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I hava asked this question before, but have been unable to get a clear answer or spammy ones.

A client runs a website with limited bandwidth per month (10gb) but wants his users to be able to download hq videos.

Now if he would rent hosting space on amazon, for example, the downloads would still go through his website. So would this eat his bandwidth then. And how can we solve this?

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I would suggest that you host it on something like youtube or vimeo, and then embed it on the website.

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not if the use is commercial. I know a lot of people abuse the policies on various video hosting sites but they don't allow it. I'm from ExposureRoom and we're the only ones that have free hosting (for non-commercial) and paid hosting/streaming from commercial use. – Shiv Kumar Feb 3 '11 at 19:54
I stand corrected- but there are other sites which allow commerical videos, however all/most have to be paid for. – AliGibbs Feb 4 '11 at 9:16

You didn't write if the website is run on Apache or not, but if yes, it's easily solvable. If he uses amazon s3, the traffic won't go through the webserver:

  1. He needs to create a bucket at the S3 service and upload the HQ files
  2. He needs to add an mod_rewrite rule to his apache configuration (.Htaccess file), like:

    RewriteRule ^hq/(.*)$$1

This will redirect all the traffic from


This will be done in a response that tells the client to send another request to the target location to retrieve the resource from there (see HTTP response status code 302).

Only if you’re using a proxy (using the P flag, see also mod_proxy) your server would request the resource from remote and pass it to the client, resulting in doubling the in- and output.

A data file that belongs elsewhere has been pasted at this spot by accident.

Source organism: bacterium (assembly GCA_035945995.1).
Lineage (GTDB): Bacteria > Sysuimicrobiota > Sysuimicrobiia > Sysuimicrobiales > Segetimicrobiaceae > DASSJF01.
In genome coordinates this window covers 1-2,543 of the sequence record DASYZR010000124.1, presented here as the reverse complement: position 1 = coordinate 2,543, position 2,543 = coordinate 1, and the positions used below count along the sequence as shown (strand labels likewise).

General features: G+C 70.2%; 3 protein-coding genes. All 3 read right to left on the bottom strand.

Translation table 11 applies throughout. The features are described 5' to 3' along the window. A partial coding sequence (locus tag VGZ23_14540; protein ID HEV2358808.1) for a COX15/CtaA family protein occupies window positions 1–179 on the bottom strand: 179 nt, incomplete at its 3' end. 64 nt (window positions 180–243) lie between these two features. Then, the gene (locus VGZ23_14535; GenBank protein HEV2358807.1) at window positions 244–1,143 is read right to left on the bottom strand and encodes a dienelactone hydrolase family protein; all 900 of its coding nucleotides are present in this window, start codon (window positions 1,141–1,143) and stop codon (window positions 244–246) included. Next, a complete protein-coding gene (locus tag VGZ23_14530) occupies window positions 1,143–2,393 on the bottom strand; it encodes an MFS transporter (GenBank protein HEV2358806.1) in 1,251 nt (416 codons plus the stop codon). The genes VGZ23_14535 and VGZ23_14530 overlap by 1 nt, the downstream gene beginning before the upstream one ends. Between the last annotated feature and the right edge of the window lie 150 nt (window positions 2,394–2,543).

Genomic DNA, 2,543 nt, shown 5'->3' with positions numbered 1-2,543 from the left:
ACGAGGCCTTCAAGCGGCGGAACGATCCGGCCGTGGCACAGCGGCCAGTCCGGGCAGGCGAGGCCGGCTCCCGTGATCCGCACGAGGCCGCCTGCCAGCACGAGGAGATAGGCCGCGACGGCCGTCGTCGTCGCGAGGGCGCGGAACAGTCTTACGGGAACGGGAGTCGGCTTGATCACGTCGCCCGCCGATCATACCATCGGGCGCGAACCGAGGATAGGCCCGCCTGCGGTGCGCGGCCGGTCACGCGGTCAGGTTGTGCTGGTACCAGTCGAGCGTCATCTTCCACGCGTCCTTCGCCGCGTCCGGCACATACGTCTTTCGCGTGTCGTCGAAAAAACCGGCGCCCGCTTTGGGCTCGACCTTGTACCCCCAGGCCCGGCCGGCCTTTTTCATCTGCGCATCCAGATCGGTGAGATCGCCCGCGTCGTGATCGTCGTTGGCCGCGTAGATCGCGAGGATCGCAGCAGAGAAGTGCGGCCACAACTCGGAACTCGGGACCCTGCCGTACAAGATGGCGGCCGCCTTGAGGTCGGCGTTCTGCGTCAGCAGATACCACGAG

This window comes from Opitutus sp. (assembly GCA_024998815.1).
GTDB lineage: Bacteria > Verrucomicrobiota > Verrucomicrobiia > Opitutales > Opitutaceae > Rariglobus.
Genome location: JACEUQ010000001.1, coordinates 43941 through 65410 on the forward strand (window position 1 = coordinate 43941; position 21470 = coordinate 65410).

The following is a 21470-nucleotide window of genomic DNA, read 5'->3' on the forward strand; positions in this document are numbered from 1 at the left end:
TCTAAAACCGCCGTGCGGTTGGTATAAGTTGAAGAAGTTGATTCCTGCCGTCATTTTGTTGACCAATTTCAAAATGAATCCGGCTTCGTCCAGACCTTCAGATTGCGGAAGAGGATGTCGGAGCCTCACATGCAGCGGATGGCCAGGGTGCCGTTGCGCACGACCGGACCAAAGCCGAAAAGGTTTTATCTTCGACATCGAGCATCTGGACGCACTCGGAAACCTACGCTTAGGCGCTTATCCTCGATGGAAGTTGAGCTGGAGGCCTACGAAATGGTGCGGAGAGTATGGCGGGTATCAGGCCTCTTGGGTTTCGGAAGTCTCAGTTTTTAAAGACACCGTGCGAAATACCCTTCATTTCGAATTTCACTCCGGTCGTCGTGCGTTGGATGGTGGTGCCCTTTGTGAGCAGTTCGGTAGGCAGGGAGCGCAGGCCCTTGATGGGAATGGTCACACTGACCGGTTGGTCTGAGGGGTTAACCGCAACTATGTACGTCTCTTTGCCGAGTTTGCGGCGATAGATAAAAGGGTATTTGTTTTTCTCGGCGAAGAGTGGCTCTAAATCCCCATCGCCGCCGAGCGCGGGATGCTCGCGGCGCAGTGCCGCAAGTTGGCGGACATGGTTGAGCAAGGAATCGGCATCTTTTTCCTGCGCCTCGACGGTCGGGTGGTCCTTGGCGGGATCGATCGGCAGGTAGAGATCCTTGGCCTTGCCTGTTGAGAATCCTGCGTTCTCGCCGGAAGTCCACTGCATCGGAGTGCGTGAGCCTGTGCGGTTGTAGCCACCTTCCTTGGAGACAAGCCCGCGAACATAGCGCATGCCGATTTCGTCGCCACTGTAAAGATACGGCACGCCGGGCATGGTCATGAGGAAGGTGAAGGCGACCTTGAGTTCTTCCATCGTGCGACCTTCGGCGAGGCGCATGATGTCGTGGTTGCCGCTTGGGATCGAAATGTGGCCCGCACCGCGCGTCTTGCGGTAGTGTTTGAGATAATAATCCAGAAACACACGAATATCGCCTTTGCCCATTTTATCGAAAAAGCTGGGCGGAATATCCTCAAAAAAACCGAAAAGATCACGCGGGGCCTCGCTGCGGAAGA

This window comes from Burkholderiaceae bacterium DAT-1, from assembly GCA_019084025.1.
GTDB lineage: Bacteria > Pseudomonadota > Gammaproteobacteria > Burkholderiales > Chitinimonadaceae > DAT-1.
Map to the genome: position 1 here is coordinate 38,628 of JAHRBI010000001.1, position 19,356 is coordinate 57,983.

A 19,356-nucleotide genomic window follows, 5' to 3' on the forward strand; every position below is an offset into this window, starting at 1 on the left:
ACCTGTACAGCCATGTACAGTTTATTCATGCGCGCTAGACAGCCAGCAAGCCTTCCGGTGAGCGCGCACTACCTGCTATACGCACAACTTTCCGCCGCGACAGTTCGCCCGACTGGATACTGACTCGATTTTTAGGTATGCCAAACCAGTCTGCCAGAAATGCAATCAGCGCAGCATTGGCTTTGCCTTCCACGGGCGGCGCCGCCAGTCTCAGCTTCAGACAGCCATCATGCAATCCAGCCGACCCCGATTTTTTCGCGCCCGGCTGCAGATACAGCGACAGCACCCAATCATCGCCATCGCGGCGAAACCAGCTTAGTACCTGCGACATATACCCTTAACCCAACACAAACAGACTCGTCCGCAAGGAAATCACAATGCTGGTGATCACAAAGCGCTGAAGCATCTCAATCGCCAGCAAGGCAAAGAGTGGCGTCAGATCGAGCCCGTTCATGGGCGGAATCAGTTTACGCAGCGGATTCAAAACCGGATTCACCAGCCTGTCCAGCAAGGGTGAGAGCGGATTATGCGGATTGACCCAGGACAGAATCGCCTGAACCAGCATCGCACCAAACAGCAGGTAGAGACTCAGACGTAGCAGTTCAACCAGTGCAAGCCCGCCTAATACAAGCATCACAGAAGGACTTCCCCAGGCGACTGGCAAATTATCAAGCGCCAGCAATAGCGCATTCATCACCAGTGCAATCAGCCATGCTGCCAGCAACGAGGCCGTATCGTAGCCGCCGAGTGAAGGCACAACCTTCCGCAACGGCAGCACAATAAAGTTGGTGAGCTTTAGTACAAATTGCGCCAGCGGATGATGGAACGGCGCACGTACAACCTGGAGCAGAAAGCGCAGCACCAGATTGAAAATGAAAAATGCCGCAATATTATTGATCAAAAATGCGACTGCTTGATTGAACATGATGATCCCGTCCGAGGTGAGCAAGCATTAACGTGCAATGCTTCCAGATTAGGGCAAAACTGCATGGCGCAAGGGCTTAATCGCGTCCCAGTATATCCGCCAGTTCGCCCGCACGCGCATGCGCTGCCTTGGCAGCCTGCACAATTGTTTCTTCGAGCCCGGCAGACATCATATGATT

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That should be a permanent redirect, not a temporary one -- the content will always be hosted from Amazon -- so you should add "[R=301]" to the end of the RewriteRule line. – Mike Scott Feb 3 '11 at 17:41
No because then the amazon url would be indexed rather than his own. So it should be a 302. You would use a 301 if you were moving the URL that it is accessed from. – JamesRyan Feb 3 '11 at 17:47
@Mike A permanent redirect is not a good idea especially if the assets are to be protected (controlled for the main website). – Shiv Kumar Feb 3 '11 at 19:51
Thanks guys. This is the answer I was looking for. Will use a temporary redirect then, as the assets are protected. Jelmar. – user69334 Feb 4 '11 at 9:25

First, there's no such thing as a "gb", so you clearly have problems distinguishing upper and lower case, and it's thus unclear whether your client has 10Gb or 10GB of bandwidth -- and it makes a significant difference. However, even with 10GB, it's nowhere near enough. A minimal bitrate for well compressed HD video would be around 2Mbit/sec. That's 15MB per minute, so 10GB would let your client's users download about 11 hours of video. Except that if his data rate is for the aggregate of inbound and outbound traffic, rather than the higher of the two, we have to allow for the download from Amazon as well, so that's 5.5 hours. Basically, he can have two users download one movie each, and that's it for the month.

How to solve it: serve the video directly from Amazon, and pay them for the bandwidth. Bandwidth from Amazon costs 15 cents per GB, (less for high volumes), so that 10GB-worth of bandwidth would only cost $1.50 from Amazon. You'd end up paying around 40 cents a time for a movie to be downloaded. If he puts the links on his website, but they link to content hosted on Amazon, then the downloads won't go through his website.

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This is the exact amount of storage: 9.7656 GB – user69334 Feb 4 '11 at 9:12
You were talking about bandwidth before, not storage. Which do you mean? – Mike Scott Feb 4 '11 at 9:54

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